There are three types of bereavement benefit. These may be payable on the death of a husband, wife or civil partner. The benefit you get may depend on your age or the number of children you have living with you. The amount you can get is based on your husband’s, wife’s or civil partner’s National Insurance contributions and usually only available to people under pensionable age.
The three benefits are shown below:
All bereavement benefit claims must be made on form BB1. You can obtain this form from your local Jobcentre Plus office or from the website at www.jobcentreplus.gov.uk
It is important to note that there are time limits affecting all benefit claims. If you apply too late it may affect the amount you receive or you may receive nothing at all.
Widows, widowers and surviving civil partners who are not entitled to receive any bereavement benefits may, subject to the normal qualifying conditions, be entitled to income-related benefits in the same way as any other single person.Bereavement Payment
This is a one-off, tax-free lump sum payment of £2,000 which is payable immediately to help with costs arising on bereavement. It can be paid in addition to Widowed Parent’s Allowance or Bereavement Allowance.
You may be able to claim Bereavement Payment if your husband, wife or civil partner had paid their National Insurance contributions or they died as a result of an industrial accident or disease and either:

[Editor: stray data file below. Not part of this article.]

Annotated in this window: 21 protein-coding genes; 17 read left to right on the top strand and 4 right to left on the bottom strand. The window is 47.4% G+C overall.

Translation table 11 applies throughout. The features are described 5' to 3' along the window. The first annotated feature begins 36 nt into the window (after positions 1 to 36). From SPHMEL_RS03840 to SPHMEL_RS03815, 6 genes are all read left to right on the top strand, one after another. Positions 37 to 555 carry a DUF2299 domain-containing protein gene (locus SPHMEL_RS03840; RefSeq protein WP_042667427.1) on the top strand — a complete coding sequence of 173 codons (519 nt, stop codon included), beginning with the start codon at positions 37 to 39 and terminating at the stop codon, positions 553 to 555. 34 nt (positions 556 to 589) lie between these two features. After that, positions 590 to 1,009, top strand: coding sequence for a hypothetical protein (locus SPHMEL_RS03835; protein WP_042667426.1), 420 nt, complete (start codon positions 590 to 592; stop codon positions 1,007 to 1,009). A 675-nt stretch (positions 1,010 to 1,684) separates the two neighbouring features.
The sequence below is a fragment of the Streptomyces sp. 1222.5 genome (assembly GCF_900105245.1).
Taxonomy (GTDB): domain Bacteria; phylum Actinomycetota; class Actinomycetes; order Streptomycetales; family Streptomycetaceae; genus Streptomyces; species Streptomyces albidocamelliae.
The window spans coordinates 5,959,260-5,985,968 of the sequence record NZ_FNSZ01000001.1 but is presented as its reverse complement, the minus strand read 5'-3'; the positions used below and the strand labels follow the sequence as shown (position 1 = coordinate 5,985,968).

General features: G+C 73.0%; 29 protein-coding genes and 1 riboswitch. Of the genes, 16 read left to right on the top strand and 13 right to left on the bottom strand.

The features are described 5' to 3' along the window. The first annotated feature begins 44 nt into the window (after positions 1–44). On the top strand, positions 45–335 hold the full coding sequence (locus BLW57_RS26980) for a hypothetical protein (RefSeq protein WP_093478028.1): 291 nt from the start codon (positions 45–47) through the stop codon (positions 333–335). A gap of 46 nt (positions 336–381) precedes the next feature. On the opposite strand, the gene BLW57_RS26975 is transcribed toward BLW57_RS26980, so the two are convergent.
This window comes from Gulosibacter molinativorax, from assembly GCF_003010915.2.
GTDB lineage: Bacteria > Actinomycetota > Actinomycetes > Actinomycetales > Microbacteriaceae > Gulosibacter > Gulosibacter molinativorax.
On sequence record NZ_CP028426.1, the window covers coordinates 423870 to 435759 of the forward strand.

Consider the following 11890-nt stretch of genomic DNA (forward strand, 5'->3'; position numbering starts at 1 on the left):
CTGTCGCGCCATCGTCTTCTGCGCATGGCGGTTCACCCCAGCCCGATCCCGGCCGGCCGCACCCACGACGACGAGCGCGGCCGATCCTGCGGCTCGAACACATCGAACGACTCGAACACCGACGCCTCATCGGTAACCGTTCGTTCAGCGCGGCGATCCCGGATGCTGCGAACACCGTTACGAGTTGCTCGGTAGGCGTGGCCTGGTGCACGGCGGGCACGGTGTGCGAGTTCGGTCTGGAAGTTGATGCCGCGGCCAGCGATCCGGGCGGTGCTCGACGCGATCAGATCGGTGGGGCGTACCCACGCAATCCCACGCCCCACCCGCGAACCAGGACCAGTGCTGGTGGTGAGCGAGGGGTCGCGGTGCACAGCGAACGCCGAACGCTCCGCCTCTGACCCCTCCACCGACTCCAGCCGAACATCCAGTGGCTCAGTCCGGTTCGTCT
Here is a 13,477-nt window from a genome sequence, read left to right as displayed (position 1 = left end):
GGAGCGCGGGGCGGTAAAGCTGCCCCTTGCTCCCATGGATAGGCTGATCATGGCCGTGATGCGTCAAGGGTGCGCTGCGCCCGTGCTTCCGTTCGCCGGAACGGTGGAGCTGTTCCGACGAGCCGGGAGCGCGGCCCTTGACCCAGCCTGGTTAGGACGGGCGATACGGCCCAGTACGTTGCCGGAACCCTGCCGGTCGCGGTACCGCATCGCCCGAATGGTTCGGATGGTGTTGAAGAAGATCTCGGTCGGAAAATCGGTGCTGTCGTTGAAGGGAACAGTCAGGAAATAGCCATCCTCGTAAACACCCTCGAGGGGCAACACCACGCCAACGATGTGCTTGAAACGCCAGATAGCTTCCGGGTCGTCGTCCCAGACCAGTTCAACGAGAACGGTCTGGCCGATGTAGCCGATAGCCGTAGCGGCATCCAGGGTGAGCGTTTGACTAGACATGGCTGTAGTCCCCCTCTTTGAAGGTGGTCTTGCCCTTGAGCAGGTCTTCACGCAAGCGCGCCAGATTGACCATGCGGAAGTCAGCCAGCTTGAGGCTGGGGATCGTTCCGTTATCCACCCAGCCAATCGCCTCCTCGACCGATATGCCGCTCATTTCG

You were under State Pension age (60 for women and 65 for men) when they died
Your husband, wife or civil partner was not entitled to category A State Retirement Benefit when they died.
Bereavement Payments must be claimed within 12 months of the death of your spouse or civil partner.
After you are widowed you may be able to claim Bereavement Allowance, the taxable weekly benefit paid to you for up to 52 weeks from the date of death of your husband, wife or civil partner.
If you’re a parent whose husband, wife or civil partner has died and you have a dependent child or young person under 20 for whom you receive Child Benefit, you may be able to get Widowed Parents Allowance (WPA).
You may get WPA if all the following apply:
You may also claim WPA:
If you’re expecting your late husband’s baby or your late civil partner’s baby (including as a result of IVF) and you were living with them immediately before they died.
Your husband, wife or civil partner died as a result of their work – even if they didn’t pay National Insurance contributions.
As with Bereavement Allowance, Widowed Parent’s Allowance must be claimed within three months of the death of your spouse or civil partner.
In Scotland, it was possible to claim a bereavement benefit if you had an ‘irregular marriage’. This means that you lived with someone as husband and wife and you were treated as though you were married. Most people will no longer be able to enter into an irregular marriage after 3 May 2006 however, you can continue to get bereavement benefit if you are already irregularly married.
You cannot get any of the bereavement benefits if you were divorced from your husband or wife when they died or you and your civil partner had dissolved your civil partnership. You are also excluded from claiming bereavement benefits if you remarry, or register another civil partnership. If you are getting a bereavement benefit when you remarry or register another civil partnership, it will stop. Even if you do not remarry or register another civil partnership, you cannot get bereavement benefits if you live with another partner.
You cannot receive bereavement benefits if you are serving a prison sentence.